When a tenant moved in between January 1, 1996 and December 31, 1998, increases in the Maximum Allowable Rent (MAR) became available on a "use it or lose it" basis only.
Generally, if a tenant moved in between January 1, 1996 and December 31, 1998, and if their current rent level has resulted from legal increases, then they are paying the Maximum Allowable Rent.
Vacancy Increases in the MAR for Move-Ins 1996-1998
In this time period, the MAR could have been increased during vacancy by up to 15% or up to 70% of the HUD Fair Market Rate. The landlord had to charge these amounts as the initial rent or they were lost. The initial rent the landlord charged established the Maximum Allowable Rent, even if the landlord did not increase the rent or charged less than the MAR in the previous tenancy.
These vacancy increases were only available if the previous tenant had moved out voluntarily, had abandoned the unit or was evicted for nonpayment of rent. If the tenant moved out for any other reason, no increase was allowed during vacancy.
The landlord should have re-registered the established rent after the vacancy whether they increased or decreased the MAR. Otherwise, the unit is not in substantial compliance with the Ordinance and not eligible for any annual general adjustments of the MAR.
Annual Increases in the MAR for 1996-1998 Move-Ins
The rent for 1996-1998 tenants may only be increased once a year by the annual general adjustment established by the Rent Stabilization Commission (more information about the general adjustment of the MAR). The unit must be in substantial compliance with the Ordinance (re-registered after vacancy, annual rent registration fees paid) before the MAR may be increased.
A rent overcharge may exist if the landlord has increased these tenants' rent above the Maximum Allowable Rent. This would happen if the landlord has increased the tenants' rent:
- more often than once a year except for amounts ordered by a hearings examiner;
- by an amount greater than the general adjustment set by the Commission;
- without having paid yearly rent registration fees or
- without re-registering the unit after vacancy.
If a tenant has been overcharged rent, the landlord would have to restore all the overpayments to the tenant.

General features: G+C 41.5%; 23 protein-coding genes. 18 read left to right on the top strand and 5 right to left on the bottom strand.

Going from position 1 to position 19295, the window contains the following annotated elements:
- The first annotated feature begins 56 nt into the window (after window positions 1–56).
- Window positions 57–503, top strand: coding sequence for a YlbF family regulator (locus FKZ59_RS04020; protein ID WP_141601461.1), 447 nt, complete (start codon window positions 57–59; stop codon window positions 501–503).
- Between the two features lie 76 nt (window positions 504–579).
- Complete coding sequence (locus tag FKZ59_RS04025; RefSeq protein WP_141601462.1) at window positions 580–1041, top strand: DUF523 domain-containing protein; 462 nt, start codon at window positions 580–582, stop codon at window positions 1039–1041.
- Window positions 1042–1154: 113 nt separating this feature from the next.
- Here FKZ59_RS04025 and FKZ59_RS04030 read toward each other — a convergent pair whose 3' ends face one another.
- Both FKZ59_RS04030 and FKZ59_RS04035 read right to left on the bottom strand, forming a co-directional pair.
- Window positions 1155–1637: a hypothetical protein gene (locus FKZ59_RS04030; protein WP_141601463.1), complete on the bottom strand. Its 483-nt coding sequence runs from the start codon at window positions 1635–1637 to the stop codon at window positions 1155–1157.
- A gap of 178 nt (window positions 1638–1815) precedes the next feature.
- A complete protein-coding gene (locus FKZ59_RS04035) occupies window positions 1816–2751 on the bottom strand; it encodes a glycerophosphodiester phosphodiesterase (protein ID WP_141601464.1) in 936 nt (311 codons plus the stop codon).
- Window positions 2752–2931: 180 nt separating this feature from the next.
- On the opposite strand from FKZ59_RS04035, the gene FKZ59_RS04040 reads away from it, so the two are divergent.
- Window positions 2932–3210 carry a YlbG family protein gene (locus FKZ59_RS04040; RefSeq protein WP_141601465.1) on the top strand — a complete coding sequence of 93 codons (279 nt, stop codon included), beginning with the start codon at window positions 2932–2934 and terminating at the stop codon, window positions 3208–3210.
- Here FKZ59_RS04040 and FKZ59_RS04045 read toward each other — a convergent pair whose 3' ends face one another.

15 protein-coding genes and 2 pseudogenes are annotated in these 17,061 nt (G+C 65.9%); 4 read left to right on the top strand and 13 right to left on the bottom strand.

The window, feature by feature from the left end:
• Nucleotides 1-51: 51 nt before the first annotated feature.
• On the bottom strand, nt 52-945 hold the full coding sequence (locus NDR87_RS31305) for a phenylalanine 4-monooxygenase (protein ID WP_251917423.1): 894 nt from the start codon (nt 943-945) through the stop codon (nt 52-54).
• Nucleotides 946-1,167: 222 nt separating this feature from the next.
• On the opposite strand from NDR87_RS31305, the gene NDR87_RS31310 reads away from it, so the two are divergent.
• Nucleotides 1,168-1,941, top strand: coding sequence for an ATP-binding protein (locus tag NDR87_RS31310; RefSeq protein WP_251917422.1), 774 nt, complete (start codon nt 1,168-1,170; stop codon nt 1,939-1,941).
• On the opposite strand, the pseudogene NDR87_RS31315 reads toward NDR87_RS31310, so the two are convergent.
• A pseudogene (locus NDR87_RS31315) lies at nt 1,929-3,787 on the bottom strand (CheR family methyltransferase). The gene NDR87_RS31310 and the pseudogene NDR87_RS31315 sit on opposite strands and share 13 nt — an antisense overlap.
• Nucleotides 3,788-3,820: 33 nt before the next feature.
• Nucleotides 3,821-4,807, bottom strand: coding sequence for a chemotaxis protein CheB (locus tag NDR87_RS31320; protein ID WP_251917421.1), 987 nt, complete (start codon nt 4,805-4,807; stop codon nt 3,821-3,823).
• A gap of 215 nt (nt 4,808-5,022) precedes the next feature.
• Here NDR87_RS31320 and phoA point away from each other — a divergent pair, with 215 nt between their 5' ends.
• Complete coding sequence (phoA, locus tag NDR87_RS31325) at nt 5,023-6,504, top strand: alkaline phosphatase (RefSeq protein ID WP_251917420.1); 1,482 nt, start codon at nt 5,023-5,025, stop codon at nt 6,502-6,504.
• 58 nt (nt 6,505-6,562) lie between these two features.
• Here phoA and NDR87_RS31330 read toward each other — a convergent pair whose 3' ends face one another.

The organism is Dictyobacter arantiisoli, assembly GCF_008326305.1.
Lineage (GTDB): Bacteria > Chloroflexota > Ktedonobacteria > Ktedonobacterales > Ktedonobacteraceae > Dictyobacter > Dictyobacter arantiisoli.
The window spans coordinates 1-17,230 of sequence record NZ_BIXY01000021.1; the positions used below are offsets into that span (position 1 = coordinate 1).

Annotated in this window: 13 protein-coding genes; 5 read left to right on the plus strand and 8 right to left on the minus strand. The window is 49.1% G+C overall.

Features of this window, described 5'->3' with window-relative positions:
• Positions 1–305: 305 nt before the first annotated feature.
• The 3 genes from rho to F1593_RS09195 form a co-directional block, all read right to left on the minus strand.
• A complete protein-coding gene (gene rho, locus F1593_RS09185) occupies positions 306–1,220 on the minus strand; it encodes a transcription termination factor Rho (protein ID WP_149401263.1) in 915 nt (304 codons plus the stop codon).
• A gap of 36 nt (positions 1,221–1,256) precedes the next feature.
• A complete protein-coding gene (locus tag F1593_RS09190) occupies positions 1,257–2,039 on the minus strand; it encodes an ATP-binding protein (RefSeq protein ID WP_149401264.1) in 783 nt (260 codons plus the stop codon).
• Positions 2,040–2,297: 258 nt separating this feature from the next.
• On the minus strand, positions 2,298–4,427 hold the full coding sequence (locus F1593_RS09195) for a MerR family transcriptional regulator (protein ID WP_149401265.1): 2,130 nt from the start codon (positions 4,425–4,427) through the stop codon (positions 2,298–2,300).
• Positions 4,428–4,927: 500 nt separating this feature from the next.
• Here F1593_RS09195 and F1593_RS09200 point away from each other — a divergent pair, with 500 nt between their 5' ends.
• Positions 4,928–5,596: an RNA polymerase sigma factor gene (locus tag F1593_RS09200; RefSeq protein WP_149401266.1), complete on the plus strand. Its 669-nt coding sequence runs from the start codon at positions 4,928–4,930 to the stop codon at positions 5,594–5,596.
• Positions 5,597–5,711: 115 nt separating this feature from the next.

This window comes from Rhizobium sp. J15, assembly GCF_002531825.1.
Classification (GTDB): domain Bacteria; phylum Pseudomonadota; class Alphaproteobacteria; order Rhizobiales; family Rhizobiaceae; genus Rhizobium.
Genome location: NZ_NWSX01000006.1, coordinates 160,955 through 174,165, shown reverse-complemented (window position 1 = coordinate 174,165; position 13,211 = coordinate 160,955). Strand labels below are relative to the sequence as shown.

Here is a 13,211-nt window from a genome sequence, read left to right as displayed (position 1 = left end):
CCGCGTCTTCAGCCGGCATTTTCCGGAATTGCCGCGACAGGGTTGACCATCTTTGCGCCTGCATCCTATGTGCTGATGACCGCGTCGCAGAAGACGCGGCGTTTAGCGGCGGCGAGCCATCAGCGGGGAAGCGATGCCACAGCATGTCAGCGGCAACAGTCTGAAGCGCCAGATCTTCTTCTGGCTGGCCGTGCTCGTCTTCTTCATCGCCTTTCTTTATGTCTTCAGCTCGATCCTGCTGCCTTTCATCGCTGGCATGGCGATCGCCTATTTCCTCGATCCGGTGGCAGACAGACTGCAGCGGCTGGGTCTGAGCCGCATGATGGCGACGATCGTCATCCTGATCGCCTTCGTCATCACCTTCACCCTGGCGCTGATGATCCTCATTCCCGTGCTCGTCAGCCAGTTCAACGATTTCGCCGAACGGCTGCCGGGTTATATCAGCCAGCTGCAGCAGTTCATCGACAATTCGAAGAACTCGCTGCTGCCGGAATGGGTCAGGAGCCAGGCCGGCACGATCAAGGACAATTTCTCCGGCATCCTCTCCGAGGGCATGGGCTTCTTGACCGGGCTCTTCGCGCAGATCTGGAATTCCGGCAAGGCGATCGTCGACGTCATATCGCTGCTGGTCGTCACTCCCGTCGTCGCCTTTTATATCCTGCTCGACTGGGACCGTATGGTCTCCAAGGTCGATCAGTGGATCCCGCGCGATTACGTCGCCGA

Landlords and tenants who want to check whether the rent for a unit is correct, may contact the Department. To do this, they must be able to answer the following questions:
- What date did the current tenant move-in?
- What rent is the tenant currently paying?
- When and how much was the last rent increase?
If you have this information, you may contact an Information Coordinator at (323) 848-6450.
The MAR and Decrease Cases for 1996-1998 Move-Ins
Tenants who moved into rent stabilized units prior to 1999, should be aware that the MAR's level is still calculated based on the original MAR established in exchange for certain housing services in April 1984, or, if the unit wasn't rented then, the first date the unit was rented after that.
A 1996-1998 tenant may apply for a decrease hearing if the landlord does not replace window or floor coverings when they're seven years old, paint the unit after 4 years or replace/repair an appliance that isn't in good working condition. The tenant may also request a hearing for violations of health, fire, safety or property maintenance codes for which an authorized inspection agency has issued notices or citations.
However, for other housing services, the Department may only enforce the maintenance of the services' condition on April 30, 1984, or the first time the landlord provided them after that. If the landlord won't repair or restore such a service (for instance, a gate's latch doesn't close; the pool isn't heated), the tenant must show that the service is substantially reduced in comparison to the service's condition on April 30, 1984, or the first date it was offered after that. (If the latch didn't work or the pool wasn't heated back then, the Department might not grant a rent decrease).
The MAR may be decreased in a hearing due to the landlord's failure to perform maintenance or to restore a housing service. If the landlord performs the work or restores the service, the Department will restore the decreased amount to the current tenant's rent, even if the decrease was granted during an earlier tenancy.